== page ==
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Girls Report Struggles in Youth Risk Survey

PROVIDENCE, RI —  The latest CDC Youth Risk Behavior report shows teens, especially girls, are experiencing high levels of depressive symptoms, suicidal thoughts, and mental health challenges, which U.S. Senator Jack Reed calls a national — Congressional — wakeup call.

“Across almost all measures of substance use, experiences of violence, mental health, and suicidal thoughts and behaviors, female students are faring more poorly than male students,” according to the report.

“This is an emergency and we’re seeing more kids end up in emergency rooms experiencing mental health issues because we’re not being proactive enough and providing integrated care and sustained support.  When it comes to mental and behavioral health services, it’s important to meet children where they are and connect them to the help they need.   Early intervention and timely services are essential and schools can play a key role,” said Senator Reed.  “We must ensure an integrated system and appropriate, professional staffing is in place to support student well-being and assist schools with their mental health resources to better serve at-risk students.”

In 2022, Reed helped include $3 billion for school and community-based mental health and trauma-informed care in the Bipartisan Safer Communities Act (P.L. 117-159), which President Biden signed into law.

Last December, the Rhode Island Department of Elementary and Secondary Education was awarded $2 million of this federal funding to increase access to school-based mental health services and strengthen the local pipeline of mental health professionals.  The award was part of a five year-$10 million grant to the Rhode Island Department of Elementary and Secondary Education through the School-Based Mental Health Services Grants (SBMHSG).

Rhode Island allocated its SBHHG funding to a pilot program serving four school districts: Coventry Public Schools; Johnston Public Schools; Exeter-West Greenwich Regional School District; and the Segue Institute for Learning.  Under the state’s plan, the federal funds will be used to employ two dozen school counselors, approximately 23 school social workers, and six school psychologists.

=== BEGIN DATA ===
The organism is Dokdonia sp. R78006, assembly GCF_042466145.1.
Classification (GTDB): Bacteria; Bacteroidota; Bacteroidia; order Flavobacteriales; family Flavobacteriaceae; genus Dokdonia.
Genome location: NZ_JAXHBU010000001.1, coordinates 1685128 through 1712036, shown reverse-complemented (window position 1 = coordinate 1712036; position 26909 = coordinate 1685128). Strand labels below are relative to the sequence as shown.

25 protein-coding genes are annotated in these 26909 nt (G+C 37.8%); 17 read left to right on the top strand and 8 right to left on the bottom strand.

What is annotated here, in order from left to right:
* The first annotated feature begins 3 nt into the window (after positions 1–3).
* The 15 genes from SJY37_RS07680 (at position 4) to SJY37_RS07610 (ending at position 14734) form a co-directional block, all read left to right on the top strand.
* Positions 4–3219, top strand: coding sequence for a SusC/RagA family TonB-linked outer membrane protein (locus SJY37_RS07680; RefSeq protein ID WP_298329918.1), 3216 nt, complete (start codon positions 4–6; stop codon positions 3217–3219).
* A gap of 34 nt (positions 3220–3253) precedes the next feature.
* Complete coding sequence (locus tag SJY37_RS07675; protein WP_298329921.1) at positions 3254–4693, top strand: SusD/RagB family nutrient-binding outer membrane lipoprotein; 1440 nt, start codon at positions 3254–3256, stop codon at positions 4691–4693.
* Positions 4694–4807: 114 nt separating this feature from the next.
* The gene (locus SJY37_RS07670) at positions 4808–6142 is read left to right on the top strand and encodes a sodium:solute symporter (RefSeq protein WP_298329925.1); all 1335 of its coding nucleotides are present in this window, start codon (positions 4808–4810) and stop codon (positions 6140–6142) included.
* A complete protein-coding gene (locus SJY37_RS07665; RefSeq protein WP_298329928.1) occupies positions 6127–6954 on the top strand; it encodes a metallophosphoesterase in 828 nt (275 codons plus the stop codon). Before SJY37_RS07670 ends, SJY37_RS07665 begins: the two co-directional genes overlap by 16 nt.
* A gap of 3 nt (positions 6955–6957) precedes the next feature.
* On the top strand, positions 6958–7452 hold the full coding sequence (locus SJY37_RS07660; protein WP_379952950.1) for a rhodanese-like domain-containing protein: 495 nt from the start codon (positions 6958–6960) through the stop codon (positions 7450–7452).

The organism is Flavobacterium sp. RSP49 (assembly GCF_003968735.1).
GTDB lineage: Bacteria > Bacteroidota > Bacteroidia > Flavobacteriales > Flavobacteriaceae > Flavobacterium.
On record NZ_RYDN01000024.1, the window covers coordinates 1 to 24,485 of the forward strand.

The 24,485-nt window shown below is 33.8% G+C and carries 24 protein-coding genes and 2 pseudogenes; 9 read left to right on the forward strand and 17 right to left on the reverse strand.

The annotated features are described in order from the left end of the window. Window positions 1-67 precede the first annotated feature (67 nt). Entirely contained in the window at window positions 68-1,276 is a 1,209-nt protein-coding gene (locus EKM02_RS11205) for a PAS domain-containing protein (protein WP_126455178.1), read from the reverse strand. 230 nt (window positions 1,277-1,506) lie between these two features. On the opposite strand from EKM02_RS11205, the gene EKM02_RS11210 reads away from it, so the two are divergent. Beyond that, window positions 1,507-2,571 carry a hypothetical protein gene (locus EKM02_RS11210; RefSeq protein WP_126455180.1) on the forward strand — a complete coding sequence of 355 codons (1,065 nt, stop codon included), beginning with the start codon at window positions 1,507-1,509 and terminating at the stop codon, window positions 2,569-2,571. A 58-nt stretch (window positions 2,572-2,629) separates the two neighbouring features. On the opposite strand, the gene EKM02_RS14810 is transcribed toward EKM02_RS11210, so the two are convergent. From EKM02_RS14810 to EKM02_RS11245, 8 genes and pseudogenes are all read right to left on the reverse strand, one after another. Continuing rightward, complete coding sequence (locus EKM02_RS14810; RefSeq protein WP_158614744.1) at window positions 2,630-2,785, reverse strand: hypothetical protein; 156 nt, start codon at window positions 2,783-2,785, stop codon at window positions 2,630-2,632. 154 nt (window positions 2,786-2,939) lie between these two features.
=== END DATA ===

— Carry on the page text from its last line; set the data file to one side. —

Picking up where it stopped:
Research shows that children and young people learn more, report feeling safer, and develop more trusting relationships with their peers and teachers when their social and emotional needs are met with certified and accessible mental health professionals.

In addition to SBMHSG funding, Reed also helped make nearly $18 million in federal mental health funding for students available to Rhode Island schools under the Substance Abuse and Mental Health Services Administration’s (SAMHSA) Project AWARE (Advancing Wellness and Resiliency in Education).  Project AWARE is a competitive grant program supporting activities that identify children and youth in need of mental health services, increase access to mental health treatment, and promote mental health literacy among teachers and school personnel.  Rhode Island has won multiple Project AWARE grants and is targeting funds to expand mental health services in the Chariho; East Providence; Newport; Pawtucket; Providence; Warwick; Woonsocket and other school districts.

Rob Borkowski
Author: Rob Borkowski

Rob has worked as reporter and editor for several publications, including The Kent County Daily Times and Coventry Courier, before working for Gatehouse in MA then moving home with Patch Media. Now he's publisher and editor of Contact him at [email protected] with tips, press releases, advertising inquiries, and concerns.

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